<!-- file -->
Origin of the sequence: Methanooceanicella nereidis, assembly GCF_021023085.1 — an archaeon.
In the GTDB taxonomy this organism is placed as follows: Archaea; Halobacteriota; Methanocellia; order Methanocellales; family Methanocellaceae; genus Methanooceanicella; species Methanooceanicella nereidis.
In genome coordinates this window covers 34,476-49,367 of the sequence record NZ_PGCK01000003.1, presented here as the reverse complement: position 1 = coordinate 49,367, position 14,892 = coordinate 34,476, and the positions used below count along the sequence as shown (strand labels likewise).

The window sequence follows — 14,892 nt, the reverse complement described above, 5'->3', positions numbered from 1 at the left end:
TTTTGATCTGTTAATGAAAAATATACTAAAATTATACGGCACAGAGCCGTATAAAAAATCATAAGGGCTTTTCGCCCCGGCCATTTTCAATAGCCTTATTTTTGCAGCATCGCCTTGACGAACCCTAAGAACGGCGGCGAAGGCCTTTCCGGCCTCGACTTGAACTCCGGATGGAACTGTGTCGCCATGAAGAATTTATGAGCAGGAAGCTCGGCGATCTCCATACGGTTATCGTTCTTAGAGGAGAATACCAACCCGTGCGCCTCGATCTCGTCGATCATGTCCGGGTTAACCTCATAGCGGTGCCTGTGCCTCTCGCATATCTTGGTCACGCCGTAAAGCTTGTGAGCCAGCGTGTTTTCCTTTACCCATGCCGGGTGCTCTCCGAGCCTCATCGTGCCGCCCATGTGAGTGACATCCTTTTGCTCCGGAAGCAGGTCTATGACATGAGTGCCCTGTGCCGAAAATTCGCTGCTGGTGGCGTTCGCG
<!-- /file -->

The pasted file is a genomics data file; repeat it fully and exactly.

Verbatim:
Origin of the sequence: Methanooceanicella nereidis, assembly GCF_021023085.1 — an archaeon.
In the GTDB taxonomy this organism is placed as follows: Archaea; Halobacteriota; Methanocellia; order Methanocellales; family Methanocellaceae; genus Methanooceanicella; species Methanooceanicella nereidis.
In genome coordinates this window covers 34,476-49,367 of the sequence record NZ_PGCK01000003.1, presented here as the reverse complement: position 1 = coordinate 49,367, position 14,892 = coordinate 34,476, and the positions used below count along the sequence as shown (strand labels likewise).

The window sequence follows — 14,892 nt, the reverse complement described above, 5'->3', positions numbered from 1 at the left end:
TTTTGATCTGTTAATGAAAAATATACTAAAATTATACGGCACAGAGCCGTATAAAAAATCATAAGGGCTTTTCGCCCCGGCCATTTTCAATAGCCTTATTTTTGCAGCATCGCCTTGACGAACCCTAAGAACGGCGGCGAAGGCCTTTCCGGCCTCGACTTGAACTCCGGATGGAACTGTGTCGCCATGAAGAATTTATGAGCAGGAAGCTCGGCGATCTCCATACGGTTATCGTTCTTAGAGGAGAATACCAACCCGTGCGCCTCGATCTCGTCGATCATGTCCGGGTTAACCTCATAGCGGTGCCTGTGCCTCTCGCATATCTTGGTCACGCCGTAAAGCTTGTGAGCCAGCGTGTTTTCCTTTACCCATGCCGGGTGCTCTCCGAGCCTCATCGTGCCGCCCATGTGAGTGACATCCTTTTGCTCCGGAAGCAGGTCTATGACATGAGTGCCCTGTGCCGAAAATTCGCTGCTGGTGGCGTTCGCG